Pri­va­te use of com­pa­ny com­mu­ni­ca­ti­ons media

Risks and best prac­ti­ces for companies

Fai­ling to set clear rules for the pri­va­te use of com­pa­ny com­mu­ni­ca­ti­ons media can have far-reaching con­se­quen­ces for both employ­ers and employees ali­ke. For exam­p­le, if employ­ers moni­tor employees’ e‑mails wit­hout their know­ledge and then fire them for enga­ging in pri­va­te use wit­hout having express­ly pro­hi­bi­ted it, they may be vio­la­ting data pro­tec­tion law. In the worst case, they may not only face claims for dama­ges, but would also be pre­ven­ted from using the e‑mails as evi­dence. Com­pa­nies should the­r­e­fo­re con­sider the following:

When is pri­va­te use allowed?

Pri­va­te may use may be con­side­red to be allo­wed in all cases whe­re it is not express­ly pro­hi­bi­ted. In some cases, courts have even ruled that, if employ­ers allow or tole­ra­te pri­va­te use of one com­mu­ni­ca­ti­ons medi­um, employees are entit­led to assu­me that other com­mu­ni­ca­ti­ons media may also be used for pri­va­te pur­po­ses. For exam­p­le, allo­wing pri­va­te use of com­pa­ny cell pho­nes may result in allo­wing pri­va­te use of com­pa­ny e‑mail, or vice versa.

May com­pa­nies moni­tor pri­va­te use regard­less of whe­ther they suspect an offense?

In accordance with the case law, com­pa­nies which allow pri­va­te use gene­ral­ly can­not moni­tor employees’ com­mu­ni­ca­ti­ons regard­less of sus­pi­ci­on unless they announ­ce their moni­to­ring action in advan­ce and give employees an oppor­tu­ni­ty to pro­tect their pri­va­te com­mu­ni­ca­ti­ons from being acces­sed by the com­pa­ny. Very strict requi­re­ments app­ly with respect to the pro­por­tio­na­li­ty of such measures.

Does tele­com­mu­ni­ca­ti­ons sec­re­cy app­ly for com­pa­ny communications?

The ques­ti­on as to whe­ther tele­com­mu­ni­ca­ti­ons sec­re­cy appli­es in accordance with §§ 88 of the old Tele­com­mu­ni­ca­ti­ons Act and § 3 of the Tele­com­mu­ni­ca­ti­ons and Tele­me­dia Data Pro­tec­tion Act, as amen­ded, is dis­pu­ted. For­t­u­na­te­ly, opi­ni­on in both the case law and the legal lite­ra­tu­re is incre­asing­ly tren­ding towards the view that employ­ers are not obli­ga­ted to main­tain tele­com­mu­ni­ca­ti­ons sec­re­cy. If pri­va­te use is allo­wed, howe­ver, moni­to­ring employee com­mu­ni­ca­ti­ons is sub­ject to stric­ter requi­re­ments in data pro­tec­tion law. 

Should pri­va­te use be prohibited?

Pro­hi­bi­ting pri­va­te use is the simp­lest cour­se of action from a legal view­point, and one which con­forms to recom­men­da­ti­ons from the data pro­tec­tion aut­ho­ri­ties. But here as well, the­re are some things to con­sider. Name­ly, com­pa­nies which pro­hi­bit pri­va­te use must ensu­re that they actual­ly moni­tor employee com­mu­ni­ca­ti­ons and enforce this pro­hi­bi­ti­on. If they fail to do so, their effec­ti­ve tole­ra­ti­on of pri­va­te use may estab­lish a com­pa­ny prac­ti­ce con­tra­ry to the actu­al pro­hi­bi­ti­on. Moni­to­ring may be per­for­med e.g. by kee­ping a log of employees’ inter­net use. Com­pa­nies would also be well-advised to estab­lish rules for the hand­ling of minor cases and vio­la­ti­ons. The com­pany’s working envi­ron­ment should also be taken into account. It should be kept in mind that, even though no spe­ci­fic stan­dards have been estab­lished in this regard in the case law, not every case of pro­hi­bi­ted pri­va­te use jus­ti­fies a dis­mis­sal. If pri­va­te use of com­pa­ny com­mu­ni­ca­ti­ons media is pro­hi­bi­ted, a “bring your own device” (BYOD) rule could make life easier for employees. But here as well, clear rules need to be established.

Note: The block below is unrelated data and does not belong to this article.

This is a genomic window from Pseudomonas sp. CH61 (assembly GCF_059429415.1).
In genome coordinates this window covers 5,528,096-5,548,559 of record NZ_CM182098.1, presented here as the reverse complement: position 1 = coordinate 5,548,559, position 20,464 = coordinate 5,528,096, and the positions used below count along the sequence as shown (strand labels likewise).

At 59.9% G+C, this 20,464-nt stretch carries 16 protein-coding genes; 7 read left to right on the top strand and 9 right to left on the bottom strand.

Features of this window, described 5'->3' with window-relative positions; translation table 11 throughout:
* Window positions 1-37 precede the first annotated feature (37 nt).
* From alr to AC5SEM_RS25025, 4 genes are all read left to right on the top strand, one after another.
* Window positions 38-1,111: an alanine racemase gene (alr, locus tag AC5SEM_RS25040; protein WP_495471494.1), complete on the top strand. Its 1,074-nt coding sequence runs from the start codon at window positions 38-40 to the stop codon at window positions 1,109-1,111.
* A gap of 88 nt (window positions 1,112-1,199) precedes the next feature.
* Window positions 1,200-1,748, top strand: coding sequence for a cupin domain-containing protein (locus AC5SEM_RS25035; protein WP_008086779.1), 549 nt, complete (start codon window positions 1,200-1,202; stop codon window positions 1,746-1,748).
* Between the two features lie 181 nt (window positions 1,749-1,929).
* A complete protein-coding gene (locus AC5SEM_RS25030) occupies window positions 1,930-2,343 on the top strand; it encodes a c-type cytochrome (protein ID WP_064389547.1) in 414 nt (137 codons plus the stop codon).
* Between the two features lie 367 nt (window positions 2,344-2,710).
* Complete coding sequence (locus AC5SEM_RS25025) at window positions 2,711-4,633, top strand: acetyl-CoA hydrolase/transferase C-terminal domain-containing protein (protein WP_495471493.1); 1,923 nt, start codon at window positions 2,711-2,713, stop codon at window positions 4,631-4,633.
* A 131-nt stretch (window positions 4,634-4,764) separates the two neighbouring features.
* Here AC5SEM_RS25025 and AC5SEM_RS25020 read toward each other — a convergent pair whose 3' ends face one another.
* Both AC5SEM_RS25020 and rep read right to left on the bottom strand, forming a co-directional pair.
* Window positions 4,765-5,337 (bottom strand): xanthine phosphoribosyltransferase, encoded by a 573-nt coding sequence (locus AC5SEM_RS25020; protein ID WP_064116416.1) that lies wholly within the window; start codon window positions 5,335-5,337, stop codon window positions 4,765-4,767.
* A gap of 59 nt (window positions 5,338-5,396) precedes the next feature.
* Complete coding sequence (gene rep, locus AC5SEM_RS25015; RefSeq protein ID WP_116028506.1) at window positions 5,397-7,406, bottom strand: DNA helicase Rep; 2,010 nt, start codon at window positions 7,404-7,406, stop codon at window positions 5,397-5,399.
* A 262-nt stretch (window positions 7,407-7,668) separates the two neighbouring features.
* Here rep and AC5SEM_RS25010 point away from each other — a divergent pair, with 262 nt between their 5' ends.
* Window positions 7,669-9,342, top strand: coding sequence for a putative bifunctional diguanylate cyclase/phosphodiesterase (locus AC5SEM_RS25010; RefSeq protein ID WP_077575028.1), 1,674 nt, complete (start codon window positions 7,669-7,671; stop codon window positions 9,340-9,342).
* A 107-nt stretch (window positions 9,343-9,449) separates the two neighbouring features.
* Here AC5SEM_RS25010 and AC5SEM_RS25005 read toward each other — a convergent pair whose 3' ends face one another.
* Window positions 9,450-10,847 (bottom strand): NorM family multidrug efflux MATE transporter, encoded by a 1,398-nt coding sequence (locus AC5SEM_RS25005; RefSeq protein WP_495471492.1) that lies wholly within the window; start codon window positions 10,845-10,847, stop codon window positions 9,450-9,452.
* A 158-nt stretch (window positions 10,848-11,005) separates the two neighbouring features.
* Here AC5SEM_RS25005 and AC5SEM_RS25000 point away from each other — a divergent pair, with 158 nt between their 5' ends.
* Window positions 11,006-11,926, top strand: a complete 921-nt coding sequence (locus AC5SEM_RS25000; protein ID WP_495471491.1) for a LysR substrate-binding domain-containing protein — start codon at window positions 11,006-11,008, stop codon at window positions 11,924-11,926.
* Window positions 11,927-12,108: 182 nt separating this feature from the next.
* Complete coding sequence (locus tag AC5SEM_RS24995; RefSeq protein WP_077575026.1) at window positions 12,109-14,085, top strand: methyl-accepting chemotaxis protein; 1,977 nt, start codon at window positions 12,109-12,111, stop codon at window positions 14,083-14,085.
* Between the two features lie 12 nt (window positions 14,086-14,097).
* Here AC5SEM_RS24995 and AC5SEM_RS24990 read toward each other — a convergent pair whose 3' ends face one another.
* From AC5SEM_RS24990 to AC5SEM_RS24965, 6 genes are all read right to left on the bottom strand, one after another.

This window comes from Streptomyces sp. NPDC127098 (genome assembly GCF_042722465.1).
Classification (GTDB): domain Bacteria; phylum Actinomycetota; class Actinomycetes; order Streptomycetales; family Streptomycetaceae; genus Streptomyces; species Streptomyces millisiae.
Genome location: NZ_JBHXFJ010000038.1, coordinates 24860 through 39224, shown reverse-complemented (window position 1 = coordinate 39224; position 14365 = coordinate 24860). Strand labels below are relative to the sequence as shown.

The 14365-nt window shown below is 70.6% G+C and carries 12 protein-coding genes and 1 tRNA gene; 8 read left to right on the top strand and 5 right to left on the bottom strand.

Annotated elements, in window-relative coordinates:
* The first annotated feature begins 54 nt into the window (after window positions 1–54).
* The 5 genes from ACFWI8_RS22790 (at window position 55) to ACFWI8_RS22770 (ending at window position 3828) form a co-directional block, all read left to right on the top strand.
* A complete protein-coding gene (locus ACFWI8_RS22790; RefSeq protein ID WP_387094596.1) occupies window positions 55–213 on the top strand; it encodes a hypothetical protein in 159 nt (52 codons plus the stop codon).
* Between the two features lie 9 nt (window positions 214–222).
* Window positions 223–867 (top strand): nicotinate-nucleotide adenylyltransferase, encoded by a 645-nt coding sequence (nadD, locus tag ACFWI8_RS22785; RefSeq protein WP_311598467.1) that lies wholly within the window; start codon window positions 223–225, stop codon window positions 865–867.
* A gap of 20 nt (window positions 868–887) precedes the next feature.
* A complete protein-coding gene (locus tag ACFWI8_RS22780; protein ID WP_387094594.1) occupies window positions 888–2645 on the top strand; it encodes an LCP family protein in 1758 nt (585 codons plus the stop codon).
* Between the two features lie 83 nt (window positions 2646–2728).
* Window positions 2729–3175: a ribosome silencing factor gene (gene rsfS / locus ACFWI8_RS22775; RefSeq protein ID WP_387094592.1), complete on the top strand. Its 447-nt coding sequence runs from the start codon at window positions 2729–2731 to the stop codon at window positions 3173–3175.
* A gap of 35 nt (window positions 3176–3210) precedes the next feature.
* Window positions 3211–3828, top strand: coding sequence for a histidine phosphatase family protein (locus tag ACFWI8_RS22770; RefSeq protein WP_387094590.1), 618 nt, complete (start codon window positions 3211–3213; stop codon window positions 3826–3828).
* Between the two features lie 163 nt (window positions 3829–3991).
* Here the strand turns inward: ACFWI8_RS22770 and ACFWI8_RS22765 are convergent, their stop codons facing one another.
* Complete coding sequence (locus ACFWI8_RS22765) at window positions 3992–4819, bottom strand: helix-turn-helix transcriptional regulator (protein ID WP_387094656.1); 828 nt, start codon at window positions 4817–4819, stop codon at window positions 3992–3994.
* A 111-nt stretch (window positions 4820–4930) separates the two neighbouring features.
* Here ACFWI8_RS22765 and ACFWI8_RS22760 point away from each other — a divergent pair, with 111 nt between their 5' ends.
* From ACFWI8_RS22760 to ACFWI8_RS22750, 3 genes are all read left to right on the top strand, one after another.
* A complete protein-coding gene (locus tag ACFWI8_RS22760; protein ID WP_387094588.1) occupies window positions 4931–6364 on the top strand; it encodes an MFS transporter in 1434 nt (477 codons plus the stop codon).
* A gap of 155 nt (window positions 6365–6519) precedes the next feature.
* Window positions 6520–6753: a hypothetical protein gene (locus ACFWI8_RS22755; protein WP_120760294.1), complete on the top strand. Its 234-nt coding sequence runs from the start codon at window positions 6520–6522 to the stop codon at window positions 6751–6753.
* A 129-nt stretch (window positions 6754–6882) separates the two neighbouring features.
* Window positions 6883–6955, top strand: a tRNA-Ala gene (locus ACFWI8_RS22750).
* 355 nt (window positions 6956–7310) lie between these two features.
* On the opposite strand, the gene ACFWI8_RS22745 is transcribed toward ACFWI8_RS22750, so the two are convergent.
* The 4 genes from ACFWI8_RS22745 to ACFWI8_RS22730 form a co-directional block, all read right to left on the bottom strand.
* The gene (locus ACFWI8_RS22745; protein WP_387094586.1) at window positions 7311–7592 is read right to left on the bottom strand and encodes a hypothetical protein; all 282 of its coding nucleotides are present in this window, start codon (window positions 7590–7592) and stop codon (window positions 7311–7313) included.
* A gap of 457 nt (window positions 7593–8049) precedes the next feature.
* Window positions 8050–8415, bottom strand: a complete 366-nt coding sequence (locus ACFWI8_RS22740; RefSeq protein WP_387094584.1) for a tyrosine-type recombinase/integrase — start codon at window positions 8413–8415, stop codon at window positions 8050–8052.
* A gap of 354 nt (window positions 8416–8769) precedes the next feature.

Is a pro­hi­bi­ti­on of pri­va­te use abso­lut­e­ly necessary?

Each com­pa­ny can deci­de for its­elf how it wants to hand­le pri­va­te use. The­re are argu­ments both in favour of pri­va­te use (e.g. the bene­fits for employees) and against it (e.g. hig­her risk of cyber­at­tack). Regard­less of what the com­pa­ny deci­des, clear rules must be estab­lished and tho­se rules must actual­ly be enforced. Allo­wing pri­va­te use of com­pa­ny com­mu­ni­ca­ti­ons media to get out of the con­trol is not only toxic for IT com­pli­ance, but will quick­ly result in vio­la­ti­ons of data pro­tec­tion law.

What should employ­ers keep in mind? 

Com­pa­nies which have not yet estab­lished clear rules for the pri­va­te use of com­pa­ny com­mu­ni­ca­ti­ons media should abso­lut­e­ly do so now, as this is the only way to avo­id detri­men­tal con­se­quen­ces in data pro­tec­tion and labour law. For exam­p­le, by Judgment of 27 Janu­ary 2023 (Case No. 12 Sa 65/21), the Dis­trict Labour Court of Baden-Württemberg orde­red an employ­er to pay dama­ges in the amount of 3,000 Euros for impro­per­ly moni­to­ring pri­va­te com­mu­ni­ca­ti­ons, as well as pre­ven­ting the employ­er from using tho­se com­mu­ni­ca­ti­ons as evi­dence in the ongo­ing pro­cee­dings for pro­tec­tion against unfair dis­mis­sal. Com­pa­nies also should not for­get that pri­va­te use of com­pa­ny com­mu­ni­ca­ti­ons media can have a far-reaching impact on cyber­se­cu­ri­ty, in that it increa­ses vul­nerabi­li­ty to attack while at the same time limi­ting the com­pany’s abili­ty to moni­tor com­mu­ni­ca­ti­ons due to stric­ter requi­re­ments in data pro­tec­tion law.


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